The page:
YouGov/Sun. CON 33%, LAB 36%, LDEM 10%, UKIP 14%,

Wednesday

Two European election polls.

Populus/FT CON 27%, LAB 31%, LDEM 10%, UKIP 25%, GRN 3%. Fieldwork after the Clegg-Farage debate.

TNS-BMRB CON 21%, LAB 30%, LDEM 9%, UKIP 29%. Also after the Clegg-Farage debate

Sunday

YouGov/Sunday Times          CON 34%, LAB 39%, LDEM 9%, UKIP 12%. They also asked on European elections CON 23%(-1) LAB 30%(-2) LDEM 9%(-2) UKIP 28%(+5) Survation/Mail on Sunday CON 29%(-5), LAB 36%(+1), LDEM 10%(+1), UKIP 20%(+4)

European voting intentions

Survation/Mail on Sunday CON 21%(-6), LAB 34%(+2), LDEM 9%(+2), UKIP 27%(+4).

ComRes/People CON 22%(+1), LAB 30%(+2), LDEM 8%(nc), UKIP 30%(nc), Others 10%

 Scottish Referendum

Thursday

Survation/Record YES 37%(-2), NO 47%(-1).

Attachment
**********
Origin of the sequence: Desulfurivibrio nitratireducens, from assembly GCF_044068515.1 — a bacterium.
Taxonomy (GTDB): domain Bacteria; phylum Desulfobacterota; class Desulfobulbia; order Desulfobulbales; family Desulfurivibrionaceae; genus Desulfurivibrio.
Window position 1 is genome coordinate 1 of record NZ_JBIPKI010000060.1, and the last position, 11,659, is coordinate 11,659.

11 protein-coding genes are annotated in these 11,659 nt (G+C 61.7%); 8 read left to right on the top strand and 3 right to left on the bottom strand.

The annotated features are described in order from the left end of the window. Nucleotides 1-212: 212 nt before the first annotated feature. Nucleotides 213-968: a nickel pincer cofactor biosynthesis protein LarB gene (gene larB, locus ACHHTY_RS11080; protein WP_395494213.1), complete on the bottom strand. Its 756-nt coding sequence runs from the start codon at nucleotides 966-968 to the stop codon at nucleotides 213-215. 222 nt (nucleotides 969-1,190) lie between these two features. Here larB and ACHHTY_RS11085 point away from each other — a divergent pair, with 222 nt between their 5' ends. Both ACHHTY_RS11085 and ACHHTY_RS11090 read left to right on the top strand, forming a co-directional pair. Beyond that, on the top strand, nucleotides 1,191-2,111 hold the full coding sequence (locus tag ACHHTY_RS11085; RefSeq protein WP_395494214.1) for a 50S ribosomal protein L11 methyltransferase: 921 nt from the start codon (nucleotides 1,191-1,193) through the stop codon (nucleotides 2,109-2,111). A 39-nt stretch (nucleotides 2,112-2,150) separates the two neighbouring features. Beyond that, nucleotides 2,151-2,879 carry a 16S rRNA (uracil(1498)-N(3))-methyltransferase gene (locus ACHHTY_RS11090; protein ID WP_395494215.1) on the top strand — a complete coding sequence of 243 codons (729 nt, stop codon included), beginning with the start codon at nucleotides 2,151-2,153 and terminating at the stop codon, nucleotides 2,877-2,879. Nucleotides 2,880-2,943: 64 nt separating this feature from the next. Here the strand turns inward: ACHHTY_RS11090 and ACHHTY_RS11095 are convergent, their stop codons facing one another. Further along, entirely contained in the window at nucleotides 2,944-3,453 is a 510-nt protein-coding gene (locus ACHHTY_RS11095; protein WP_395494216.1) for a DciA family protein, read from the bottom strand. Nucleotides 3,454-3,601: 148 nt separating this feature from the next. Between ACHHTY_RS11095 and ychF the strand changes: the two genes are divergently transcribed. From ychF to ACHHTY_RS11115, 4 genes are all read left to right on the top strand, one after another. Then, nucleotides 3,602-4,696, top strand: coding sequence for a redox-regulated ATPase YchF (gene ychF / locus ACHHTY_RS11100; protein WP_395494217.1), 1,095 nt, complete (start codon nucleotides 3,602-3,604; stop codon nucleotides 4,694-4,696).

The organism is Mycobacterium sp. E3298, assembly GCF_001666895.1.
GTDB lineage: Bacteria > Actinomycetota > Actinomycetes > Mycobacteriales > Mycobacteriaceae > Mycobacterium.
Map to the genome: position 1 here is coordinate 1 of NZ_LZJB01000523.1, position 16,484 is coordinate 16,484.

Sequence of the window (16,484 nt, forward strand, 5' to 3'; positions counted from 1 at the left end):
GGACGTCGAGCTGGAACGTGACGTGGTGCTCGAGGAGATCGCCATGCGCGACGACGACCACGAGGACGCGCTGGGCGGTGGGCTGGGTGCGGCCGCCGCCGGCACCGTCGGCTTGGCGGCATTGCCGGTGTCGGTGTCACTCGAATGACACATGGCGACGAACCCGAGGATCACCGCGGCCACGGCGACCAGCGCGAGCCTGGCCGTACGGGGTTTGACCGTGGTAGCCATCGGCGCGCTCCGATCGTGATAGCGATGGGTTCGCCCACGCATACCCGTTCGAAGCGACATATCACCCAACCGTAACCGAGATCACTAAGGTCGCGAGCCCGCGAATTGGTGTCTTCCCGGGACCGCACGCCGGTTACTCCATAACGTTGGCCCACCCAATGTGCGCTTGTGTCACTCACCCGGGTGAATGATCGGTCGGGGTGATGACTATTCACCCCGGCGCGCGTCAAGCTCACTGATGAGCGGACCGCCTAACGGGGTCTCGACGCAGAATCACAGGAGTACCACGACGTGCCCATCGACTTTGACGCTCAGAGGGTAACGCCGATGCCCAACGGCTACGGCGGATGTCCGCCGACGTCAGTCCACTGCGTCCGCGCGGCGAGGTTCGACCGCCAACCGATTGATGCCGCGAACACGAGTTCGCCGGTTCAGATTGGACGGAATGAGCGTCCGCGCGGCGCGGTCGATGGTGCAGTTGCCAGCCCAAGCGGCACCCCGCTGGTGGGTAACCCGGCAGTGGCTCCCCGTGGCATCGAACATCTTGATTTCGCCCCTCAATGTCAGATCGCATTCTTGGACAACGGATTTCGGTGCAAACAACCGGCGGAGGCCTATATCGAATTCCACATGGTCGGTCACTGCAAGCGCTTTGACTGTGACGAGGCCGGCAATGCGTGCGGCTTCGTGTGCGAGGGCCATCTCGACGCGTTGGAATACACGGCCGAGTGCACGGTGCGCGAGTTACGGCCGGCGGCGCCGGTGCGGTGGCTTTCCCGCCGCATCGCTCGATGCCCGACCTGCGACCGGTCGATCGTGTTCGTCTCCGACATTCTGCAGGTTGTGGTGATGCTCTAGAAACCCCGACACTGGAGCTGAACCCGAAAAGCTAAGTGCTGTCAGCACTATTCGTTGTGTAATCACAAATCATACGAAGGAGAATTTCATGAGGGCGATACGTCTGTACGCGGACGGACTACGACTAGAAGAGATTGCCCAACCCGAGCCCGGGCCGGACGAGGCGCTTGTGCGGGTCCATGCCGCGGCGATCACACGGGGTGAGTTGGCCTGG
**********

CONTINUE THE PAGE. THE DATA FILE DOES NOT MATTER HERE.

Panelbase YES 40%(-1), NO 45%(-1).

 Monday

Panelbase/Wings Over Scotland YES 41%(+1), NO 46%(+1),

 

 

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Who’ll represent us

P82400412The working class have been made an underclass. Topple the establishment. Join and be part of a people’s army.

Not a call to arms by Plaid Cymru to get Labour voters to change sides and join their venture, but Nigel Farage in his debate with Nick Clegg.

What it isn’t, is a call for the disaffected Tory vote. Why? That’s already in the bag. But an appeal to what at one time could be regarded as traditional Labour voters.

Nigel Farage has twigged that both Labour and the Tory parties are aiming their appeal as the floating middle class voter who swing elections. This leaves a gap in the political market place, the working class.